For int and long, Agrona offers additional methods that allow the reading and writing of natural (ASCII formatted) values. UnsafeBuffer also adds compare-and-set, get-and-add and get-and-set functionality.

Unsafe extras

Get and Add

This method returns the existing value and adds the provided delta to the value in the unsafe buffer.

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//place 41 at index 0
unsafeBuffer.putLong(0, 41);
//add 1 to the long at index 0 and return the old value, which is 41
long originalValue = unsafeBuffer.getAndAddLong(0, 1);
//read the value of the long at index 0; is now 42
long plus1 = unsafeBuffer.getLong(0);

Get and Set

This method returns the existing value and sets the value in the unsafe buffer to the provided value.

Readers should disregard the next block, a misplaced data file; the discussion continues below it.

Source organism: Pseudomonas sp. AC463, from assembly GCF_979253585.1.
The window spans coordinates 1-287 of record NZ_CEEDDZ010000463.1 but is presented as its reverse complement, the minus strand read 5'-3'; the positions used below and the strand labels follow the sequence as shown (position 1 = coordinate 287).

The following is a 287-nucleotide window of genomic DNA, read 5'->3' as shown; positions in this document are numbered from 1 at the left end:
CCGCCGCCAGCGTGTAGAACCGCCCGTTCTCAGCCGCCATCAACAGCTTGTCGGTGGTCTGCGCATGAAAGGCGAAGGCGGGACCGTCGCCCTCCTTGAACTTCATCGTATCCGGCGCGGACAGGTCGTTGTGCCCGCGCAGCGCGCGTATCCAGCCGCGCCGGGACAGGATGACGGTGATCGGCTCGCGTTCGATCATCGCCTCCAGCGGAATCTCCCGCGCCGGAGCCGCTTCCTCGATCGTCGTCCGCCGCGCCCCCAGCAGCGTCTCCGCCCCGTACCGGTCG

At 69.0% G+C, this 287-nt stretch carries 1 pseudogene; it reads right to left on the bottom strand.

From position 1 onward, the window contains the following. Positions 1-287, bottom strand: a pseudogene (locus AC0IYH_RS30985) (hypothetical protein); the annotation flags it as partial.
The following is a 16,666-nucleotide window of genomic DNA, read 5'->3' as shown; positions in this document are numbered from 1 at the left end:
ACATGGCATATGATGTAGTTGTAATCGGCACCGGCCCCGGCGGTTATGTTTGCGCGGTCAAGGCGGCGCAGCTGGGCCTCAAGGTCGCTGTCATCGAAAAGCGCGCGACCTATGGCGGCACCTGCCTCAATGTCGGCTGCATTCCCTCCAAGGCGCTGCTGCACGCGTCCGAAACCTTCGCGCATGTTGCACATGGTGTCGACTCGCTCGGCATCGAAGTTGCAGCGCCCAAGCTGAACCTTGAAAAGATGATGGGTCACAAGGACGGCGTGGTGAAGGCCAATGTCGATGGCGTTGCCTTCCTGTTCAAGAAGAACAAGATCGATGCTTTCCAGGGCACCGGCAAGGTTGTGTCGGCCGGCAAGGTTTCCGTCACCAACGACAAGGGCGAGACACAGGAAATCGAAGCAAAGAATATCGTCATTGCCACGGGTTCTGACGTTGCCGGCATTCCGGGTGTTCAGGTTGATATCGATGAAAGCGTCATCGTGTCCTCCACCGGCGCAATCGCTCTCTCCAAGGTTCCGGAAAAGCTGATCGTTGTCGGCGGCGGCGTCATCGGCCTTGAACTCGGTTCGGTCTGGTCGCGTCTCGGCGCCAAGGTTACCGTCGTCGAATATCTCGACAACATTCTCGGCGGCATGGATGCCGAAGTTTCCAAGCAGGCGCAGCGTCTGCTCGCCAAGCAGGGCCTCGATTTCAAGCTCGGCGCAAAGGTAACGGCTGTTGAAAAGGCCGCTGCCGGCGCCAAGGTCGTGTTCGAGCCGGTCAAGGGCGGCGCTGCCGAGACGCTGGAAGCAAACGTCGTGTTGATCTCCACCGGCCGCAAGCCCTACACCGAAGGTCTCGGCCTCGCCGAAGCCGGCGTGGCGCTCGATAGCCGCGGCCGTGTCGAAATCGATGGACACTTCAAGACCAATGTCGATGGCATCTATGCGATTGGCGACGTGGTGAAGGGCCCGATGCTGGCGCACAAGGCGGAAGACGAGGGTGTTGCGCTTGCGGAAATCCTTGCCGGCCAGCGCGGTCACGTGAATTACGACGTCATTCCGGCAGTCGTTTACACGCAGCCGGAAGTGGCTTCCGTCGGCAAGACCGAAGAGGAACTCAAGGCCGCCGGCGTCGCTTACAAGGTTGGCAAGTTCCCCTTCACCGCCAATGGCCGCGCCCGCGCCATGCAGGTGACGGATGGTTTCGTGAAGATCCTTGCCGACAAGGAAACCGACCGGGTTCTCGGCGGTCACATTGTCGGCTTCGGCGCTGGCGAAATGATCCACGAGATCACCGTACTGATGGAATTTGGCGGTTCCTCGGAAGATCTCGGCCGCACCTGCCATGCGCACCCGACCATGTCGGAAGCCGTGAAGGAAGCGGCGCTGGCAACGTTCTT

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//read current value while writing a new value.
//Assuming code continues from above, oldValue = 42
long oldValue = unsafeBuffer.getAndSetLong(0, 43);
//read the value of the long at index 0, which is now 43
long newValue = unsafeBuffer.getLong(0);

Compare and Set

This method checks if the value in the buffer was the expected value provided. If it was the expected value, the new value provided is placed into the buffer and the method returns true. If it was not the expected value, the method returns false and the buffer value is unchanged.

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//check the value was what was expected, returning true/false if it was. Then update the value a new value
//Assuming code continues from above, wasExpected = true
boolean wasExpected = unsafeBuffer.compareAndSetLong(0, 43, 44);